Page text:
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The backstory: Over the past few years, Huawei, a major Chinese telecom company, found itself in the midst of global tensions with the US government over national security concerns. The world's biggest economy put restrictions on Huawei's access to important tech stuff, like chips, and even blacklisted it. This continued even when the president changed from Trump to Biden, and it was part of the bigger tech competition between the US and China.
Meanwhile, Honor, a company that was part of Huawei and known for affordable smartphones, faced challenges because of this. Huawei sold Honor in 2020 to a group that included some state-owned investment firms in Shenzen because Huawei was dealing with these tech shortages. Huawei said this move was to protect Honor and let it operate on its own.
More recently: In the third quarter, Honor surged ahead in China, claiming the top spot for handset shipments with over 11 million units. Insights from Canalys say that Honor was the second-largest seller the previous year. Also, the company is making waves in Europe, ranking fifth in sales during the third quarter.
The development: Honor has said it's gearing up to go public. In its official statement, the company said how well it has been doing in the past three years and that it wants to take it to the next level with an initial public offering (IPO). To prep for this, Honor is making changes to its Board of Directors, making sure it meets all the rules for a listed company. But the company is keeping the details about where and when the IPO will happen a secret for now, adding a bit of mystery to its next big move.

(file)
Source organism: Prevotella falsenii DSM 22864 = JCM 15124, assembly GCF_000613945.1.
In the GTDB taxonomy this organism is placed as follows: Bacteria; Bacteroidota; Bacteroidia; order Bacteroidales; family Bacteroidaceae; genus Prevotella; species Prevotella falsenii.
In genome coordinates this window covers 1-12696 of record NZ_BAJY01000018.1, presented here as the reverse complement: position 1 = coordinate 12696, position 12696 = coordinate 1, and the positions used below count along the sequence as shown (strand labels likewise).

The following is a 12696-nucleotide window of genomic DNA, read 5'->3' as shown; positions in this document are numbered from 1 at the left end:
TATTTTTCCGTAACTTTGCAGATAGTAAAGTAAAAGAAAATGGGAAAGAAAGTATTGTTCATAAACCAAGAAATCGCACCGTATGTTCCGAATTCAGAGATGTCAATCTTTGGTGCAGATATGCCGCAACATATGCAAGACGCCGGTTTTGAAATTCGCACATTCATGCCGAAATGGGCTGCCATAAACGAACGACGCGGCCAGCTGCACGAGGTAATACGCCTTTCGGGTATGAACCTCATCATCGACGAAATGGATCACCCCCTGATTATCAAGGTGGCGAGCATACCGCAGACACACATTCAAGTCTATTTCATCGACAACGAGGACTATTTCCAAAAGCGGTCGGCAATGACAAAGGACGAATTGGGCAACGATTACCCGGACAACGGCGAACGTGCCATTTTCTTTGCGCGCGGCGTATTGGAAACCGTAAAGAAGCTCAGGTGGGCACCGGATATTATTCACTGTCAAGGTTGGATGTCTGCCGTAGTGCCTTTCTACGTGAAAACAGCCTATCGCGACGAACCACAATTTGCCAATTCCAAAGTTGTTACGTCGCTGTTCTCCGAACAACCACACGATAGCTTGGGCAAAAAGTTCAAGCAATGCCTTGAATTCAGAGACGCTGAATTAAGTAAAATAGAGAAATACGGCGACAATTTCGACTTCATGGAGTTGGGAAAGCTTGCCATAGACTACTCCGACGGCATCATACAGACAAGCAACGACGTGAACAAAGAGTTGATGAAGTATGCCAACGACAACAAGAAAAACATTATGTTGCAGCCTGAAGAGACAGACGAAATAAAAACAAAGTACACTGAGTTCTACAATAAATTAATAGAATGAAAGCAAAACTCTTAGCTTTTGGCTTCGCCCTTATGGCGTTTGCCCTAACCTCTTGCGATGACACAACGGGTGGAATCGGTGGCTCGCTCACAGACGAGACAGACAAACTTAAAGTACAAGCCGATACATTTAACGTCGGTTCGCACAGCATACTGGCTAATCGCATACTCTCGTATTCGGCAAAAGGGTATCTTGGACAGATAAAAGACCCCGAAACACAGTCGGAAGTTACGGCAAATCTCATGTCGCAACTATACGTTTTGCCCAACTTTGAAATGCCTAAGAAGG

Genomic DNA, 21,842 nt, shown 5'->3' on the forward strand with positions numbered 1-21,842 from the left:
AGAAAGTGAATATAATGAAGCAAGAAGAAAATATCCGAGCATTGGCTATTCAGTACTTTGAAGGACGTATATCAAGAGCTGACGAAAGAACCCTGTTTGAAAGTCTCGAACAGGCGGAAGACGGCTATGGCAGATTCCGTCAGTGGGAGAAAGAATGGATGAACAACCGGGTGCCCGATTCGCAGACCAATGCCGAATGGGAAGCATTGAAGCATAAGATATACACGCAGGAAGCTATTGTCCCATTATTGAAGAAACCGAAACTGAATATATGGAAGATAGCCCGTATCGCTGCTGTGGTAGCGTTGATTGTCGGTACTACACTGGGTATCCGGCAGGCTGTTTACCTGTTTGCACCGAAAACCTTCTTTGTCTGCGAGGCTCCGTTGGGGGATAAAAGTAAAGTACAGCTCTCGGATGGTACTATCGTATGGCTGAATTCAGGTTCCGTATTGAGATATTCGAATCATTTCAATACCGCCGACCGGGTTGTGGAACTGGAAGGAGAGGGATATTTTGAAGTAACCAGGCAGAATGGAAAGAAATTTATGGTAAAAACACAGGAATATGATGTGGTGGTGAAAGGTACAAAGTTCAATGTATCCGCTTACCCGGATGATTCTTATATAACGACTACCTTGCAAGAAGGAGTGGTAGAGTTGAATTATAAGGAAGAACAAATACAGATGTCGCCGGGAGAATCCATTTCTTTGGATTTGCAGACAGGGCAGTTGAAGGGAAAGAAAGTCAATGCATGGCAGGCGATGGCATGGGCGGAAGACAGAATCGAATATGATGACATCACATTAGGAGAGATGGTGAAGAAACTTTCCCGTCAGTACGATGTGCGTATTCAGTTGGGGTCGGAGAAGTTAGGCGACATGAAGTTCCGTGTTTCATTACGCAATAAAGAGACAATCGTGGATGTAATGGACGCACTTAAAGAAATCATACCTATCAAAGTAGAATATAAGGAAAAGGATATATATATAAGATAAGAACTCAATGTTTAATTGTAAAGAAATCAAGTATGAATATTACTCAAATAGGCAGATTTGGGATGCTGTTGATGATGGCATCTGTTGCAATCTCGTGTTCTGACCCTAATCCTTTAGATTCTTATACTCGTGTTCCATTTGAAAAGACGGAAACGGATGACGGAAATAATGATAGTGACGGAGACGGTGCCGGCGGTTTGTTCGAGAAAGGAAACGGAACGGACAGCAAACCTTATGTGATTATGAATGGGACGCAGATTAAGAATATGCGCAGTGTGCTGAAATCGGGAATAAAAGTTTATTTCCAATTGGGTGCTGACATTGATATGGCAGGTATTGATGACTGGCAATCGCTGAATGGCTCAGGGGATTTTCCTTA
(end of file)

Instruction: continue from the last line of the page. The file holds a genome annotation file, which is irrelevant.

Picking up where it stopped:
“In order to meet new strategic goals, Honor will continue to optimize its shareholding structure, attract diversified capital and enter into the capital market through IPO (initial public offering),” said Honor in a statement.
“As the company starts the IPO preparation process, the composition of the Board of Directors will gradually be adjusted, in accordance with the standards of a listed company, to embrace greater diversity for meeting the relevant governance and regulatory requirements,” said Honor.
"This move has been made by Honor's industry chain to ensure its own survival," said Huawei in 2020 when it sold Honor.